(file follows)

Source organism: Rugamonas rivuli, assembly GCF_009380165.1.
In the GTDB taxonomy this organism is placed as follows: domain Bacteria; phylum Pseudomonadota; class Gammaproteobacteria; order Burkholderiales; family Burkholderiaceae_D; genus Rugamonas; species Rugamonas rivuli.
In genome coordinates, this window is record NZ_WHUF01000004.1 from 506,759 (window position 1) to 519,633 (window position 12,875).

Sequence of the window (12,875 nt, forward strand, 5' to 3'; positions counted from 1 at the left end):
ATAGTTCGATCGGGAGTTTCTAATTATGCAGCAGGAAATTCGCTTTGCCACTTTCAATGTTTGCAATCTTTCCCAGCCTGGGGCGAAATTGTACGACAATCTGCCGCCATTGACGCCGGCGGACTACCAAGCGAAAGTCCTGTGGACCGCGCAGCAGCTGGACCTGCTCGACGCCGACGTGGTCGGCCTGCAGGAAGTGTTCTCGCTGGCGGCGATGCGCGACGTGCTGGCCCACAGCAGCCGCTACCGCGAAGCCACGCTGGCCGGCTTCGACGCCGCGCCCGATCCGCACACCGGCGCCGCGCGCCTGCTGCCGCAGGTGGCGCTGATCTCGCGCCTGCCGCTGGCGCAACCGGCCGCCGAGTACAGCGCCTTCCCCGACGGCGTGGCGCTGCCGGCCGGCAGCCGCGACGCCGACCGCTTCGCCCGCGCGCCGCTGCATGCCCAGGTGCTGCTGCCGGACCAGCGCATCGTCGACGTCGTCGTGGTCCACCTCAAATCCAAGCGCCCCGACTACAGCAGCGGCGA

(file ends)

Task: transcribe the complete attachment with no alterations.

Source organism: Rugamonas rivuli, assembly GCF_009380165.1.
In the GTDB taxonomy this organism is placed as follows: domain Bacteria; phylum Pseudomonadota; class Gammaproteobacteria; order Burkholderiales; family Burkholderiaceae_D; genus Rugamonas; species Rugamonas rivuli.
In genome coordinates, this window is record NZ_WHUF01000004.1 from 506,759 (window position 1) to 519,633 (window position 12,875).

Sequence of the window (12,875 nt, forward strand, 5' to 3'; positions counted from 1 at the left end):
ATAGTTCGATCGGGAGTTTCTAATTATGCAGCAGGAAATTCGCTTTGCCACTTTCAATGTTTGCAATCTTTCCCAGCCTGGGGCGAAATTGTACGACAATCTGCCGCCATTGACGCCGGCGGACTACCAAGCGAAAGTCCTGTGGACCGCGCAGCAGCTGGACCTGCTCGACGCCGACGTGGTCGGCCTGCAGGAAGTGTTCTCGCTGGCGGCGATGCGCGACGTGCTGGCCCACAGCAGCCGCTACCGCGAAGCCACGCTGGCCGGCTTCGACGCCGCGCCCGATCCGCACACCGGCGCCGCGCGCCTGCTGCCGCAGGTGGCGCTGATCTCGCGCCTGCCGCTGGCGCAACCGGCCGCCGAGTACAGCGCCTTCCCCGACGGCGTGGCGCTGCCGGCCGGCAGCCGCGACGCCGACCGCTTCGCCCGCGCGCCGCTGCATGCCCAGGTGCTGCTGCCGGACCAGCGCATCGTCGACGTCGTCGTGGTCCACCTCAAATCCAAGCGCCCCGACTACAGCAGCGGCGA